Reply
  50. Karen Rakestraw

    Wow, to be able to write about and feel all the details in life as you do, you sure live life to its fullest, proud of you. I am happy to be one of the fans that feels more connected to cycling because you are in it. Thank you.

    Reply
  51. Stephanie

    Ted, You should be so very proud of yourself for being courageous, tenacious, & representing your family, community, team, & indeed, your country so graciously. I’m so proud of how you have carried yourself during this unfortunate, heartbreaking situation. So, head high, get healed up, back in the saddle because you have races to ride and, yes, the Tour de France 2014! We will see you at the startline next summer.

    Reply
  52. Sasha

    The TDF jury in this instance was wrong. Had it not been for decisions made by officials on day 1 (bus fiasco, changing the finish 2x), you would not be home right now, you’d be in the Tour. I couldn’t have said it any better than Jimmy though – you are a most amazing individual and everything that is right in American cycling. Heck, you are everything that is right in Pro cycling. We need more Ted Kings in the pro ranks! Plus, you have a killer sense of humor and have been known on occasion to tweet back to your fans (love you for that – please keep watch from us crazy Alaskans on Twitter). I have no doubt I’ll be watching you race in the 101st TDF next year. I can’t wait!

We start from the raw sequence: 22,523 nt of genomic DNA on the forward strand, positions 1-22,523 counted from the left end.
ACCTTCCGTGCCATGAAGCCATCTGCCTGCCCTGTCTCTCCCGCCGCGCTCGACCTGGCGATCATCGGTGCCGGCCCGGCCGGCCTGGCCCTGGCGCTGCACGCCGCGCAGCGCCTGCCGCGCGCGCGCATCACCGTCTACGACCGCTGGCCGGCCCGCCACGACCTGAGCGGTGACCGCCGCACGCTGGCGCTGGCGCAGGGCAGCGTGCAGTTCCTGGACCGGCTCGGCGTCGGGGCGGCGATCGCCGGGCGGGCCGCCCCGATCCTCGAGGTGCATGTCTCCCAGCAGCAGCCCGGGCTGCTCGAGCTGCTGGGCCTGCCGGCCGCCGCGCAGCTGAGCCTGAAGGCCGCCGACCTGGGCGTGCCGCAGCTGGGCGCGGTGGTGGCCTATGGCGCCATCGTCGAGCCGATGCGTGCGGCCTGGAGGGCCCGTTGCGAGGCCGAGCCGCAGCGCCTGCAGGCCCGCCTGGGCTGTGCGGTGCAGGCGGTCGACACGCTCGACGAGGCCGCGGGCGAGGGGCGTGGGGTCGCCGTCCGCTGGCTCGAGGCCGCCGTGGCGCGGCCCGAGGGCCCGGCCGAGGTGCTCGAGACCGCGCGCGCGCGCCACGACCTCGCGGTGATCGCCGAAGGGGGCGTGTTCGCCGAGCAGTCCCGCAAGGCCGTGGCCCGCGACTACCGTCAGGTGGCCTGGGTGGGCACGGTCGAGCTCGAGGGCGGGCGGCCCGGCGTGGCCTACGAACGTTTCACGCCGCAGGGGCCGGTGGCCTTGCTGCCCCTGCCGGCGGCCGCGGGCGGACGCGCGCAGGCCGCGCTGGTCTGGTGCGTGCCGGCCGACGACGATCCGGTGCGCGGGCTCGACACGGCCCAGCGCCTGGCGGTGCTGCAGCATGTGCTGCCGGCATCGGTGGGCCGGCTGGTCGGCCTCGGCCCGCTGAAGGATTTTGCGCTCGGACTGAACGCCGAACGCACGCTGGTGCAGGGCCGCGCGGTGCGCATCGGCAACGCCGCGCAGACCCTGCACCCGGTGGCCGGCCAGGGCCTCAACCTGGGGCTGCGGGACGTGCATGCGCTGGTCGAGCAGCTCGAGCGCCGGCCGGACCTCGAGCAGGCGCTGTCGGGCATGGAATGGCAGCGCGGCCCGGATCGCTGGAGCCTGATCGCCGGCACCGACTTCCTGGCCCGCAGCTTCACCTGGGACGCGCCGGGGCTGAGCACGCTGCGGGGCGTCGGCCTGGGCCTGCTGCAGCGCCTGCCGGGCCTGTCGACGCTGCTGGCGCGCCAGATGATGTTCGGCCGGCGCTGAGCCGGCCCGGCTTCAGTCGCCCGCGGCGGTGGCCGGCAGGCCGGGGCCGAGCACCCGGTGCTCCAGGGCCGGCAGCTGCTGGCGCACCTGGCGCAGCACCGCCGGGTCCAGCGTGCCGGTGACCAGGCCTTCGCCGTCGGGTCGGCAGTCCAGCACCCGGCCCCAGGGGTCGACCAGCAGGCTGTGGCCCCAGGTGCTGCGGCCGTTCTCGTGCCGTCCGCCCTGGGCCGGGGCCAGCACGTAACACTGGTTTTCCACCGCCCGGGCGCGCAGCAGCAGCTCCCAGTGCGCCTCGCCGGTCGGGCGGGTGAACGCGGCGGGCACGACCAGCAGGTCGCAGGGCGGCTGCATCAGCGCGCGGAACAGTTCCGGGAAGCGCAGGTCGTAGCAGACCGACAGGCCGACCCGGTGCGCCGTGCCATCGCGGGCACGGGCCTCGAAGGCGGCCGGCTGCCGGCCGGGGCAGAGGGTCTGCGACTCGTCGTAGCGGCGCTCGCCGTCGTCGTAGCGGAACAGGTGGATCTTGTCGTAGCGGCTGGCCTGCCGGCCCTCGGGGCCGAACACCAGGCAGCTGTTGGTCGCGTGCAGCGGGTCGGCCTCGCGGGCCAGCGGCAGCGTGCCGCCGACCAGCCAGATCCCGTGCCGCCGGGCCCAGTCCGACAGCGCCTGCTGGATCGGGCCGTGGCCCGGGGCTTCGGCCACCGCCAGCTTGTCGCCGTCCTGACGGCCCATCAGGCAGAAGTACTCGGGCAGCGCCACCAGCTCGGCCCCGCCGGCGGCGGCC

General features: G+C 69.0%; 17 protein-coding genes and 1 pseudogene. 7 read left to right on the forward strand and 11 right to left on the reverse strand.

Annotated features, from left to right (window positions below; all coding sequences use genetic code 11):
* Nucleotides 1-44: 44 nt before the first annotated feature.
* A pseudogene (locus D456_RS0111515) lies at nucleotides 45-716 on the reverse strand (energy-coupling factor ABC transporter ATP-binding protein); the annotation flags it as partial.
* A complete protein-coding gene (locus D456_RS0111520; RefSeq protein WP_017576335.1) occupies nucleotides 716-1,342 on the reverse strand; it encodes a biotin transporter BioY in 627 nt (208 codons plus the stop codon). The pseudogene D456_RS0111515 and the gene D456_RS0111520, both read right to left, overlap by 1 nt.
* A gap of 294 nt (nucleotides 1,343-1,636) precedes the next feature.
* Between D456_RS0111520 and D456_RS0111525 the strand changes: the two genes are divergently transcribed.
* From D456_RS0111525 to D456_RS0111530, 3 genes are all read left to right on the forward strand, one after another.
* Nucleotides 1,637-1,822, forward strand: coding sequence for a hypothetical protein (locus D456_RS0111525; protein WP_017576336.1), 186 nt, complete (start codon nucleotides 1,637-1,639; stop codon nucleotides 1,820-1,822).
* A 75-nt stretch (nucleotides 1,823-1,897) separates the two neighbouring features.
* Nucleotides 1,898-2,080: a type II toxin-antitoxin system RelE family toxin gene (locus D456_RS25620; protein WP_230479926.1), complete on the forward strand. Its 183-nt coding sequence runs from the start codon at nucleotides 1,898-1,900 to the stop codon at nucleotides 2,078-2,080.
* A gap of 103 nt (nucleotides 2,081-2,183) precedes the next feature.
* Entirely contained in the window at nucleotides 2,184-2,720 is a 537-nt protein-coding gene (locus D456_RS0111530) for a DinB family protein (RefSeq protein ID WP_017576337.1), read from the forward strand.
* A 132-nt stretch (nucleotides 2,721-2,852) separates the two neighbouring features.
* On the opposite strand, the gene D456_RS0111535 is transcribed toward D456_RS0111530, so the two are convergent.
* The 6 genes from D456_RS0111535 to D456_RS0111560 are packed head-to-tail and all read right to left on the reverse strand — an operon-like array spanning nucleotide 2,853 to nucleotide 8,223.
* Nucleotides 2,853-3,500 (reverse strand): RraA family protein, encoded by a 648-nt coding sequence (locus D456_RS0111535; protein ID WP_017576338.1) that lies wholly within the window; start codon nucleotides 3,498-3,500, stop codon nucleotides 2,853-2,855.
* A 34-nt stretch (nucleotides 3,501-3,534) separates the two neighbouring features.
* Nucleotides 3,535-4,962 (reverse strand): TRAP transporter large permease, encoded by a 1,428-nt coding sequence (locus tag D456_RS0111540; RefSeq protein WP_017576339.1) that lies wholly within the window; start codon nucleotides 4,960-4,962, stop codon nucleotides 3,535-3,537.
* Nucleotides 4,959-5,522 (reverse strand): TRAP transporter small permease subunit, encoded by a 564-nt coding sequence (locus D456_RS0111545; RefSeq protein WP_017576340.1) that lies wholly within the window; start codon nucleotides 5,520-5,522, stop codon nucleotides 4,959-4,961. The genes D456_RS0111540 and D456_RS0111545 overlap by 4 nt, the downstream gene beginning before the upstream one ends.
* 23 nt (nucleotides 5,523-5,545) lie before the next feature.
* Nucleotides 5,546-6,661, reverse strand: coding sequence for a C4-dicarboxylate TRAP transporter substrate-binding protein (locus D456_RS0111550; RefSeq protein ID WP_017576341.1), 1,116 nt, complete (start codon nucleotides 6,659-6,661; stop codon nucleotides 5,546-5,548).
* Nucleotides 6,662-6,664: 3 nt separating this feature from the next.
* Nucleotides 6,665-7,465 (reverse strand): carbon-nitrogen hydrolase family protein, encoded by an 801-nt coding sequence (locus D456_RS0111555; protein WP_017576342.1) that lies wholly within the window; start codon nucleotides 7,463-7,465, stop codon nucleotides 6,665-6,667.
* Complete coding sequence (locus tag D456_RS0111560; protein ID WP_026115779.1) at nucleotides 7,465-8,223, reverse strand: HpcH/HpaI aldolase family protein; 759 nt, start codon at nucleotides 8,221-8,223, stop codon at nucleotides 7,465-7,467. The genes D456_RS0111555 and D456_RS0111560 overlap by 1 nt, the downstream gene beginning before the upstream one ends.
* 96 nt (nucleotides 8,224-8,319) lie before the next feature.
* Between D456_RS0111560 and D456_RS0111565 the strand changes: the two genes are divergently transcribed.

Reply
  53. Fonk

    Inhuman is a very apt term for what the race jury decided in your case. There have been exceptions made before for much larger time cut misses, and your “excuse” was much more valid than most of those other cases. And what’s really upsetting, as you’ve said, is that it doesn’t appear you even missed the time cut if you look at your power data! But of course, I’m sure a guy with a stopwatch is much more accurate than a precision instrument like a power meter… Anyway, you’re handling it very well, and I hope we’ll see you back at the Tour next year. Be proud of the ride that you put in that day.

    Reply
  54. Varsity

    Supha!!! its what cyclists and all athletes live for. Through this there is triumph and the euphoria of a job well done. Hats off to you Ted, through this ordeal you kept honour, respect and sportsmanship. Things we try to pass on to our athletes and customers.
    CARPE DIEM see you at the races.
    PS Shoot us a mail, we want to send you a little cheer up package from our team, and your team mate PS.

    Reply
  55. Stef

    You are a class act, Ted. Hang in there. You’ll show them.

    Reply
  56. J.B.

    So, I ordered a couple of #IannotTedKing 2013 Tour De France T-shirts on June 30th, one for myself and one for a friend who is also a fan. The plan was to wear them with great enthusiasm while watching you toil your way through your first Tour. And so it would go … Like a Pats fan wearing a Tom Brady jersey. Now however, the story behind the shirt will be far more interesting and have much more meaning. You’ve done yourself, the sport and New England proud. It’s true, IamnotTedKing, and I’ll be more than proud to let it be known … Your T-shirt will be worn with great pride!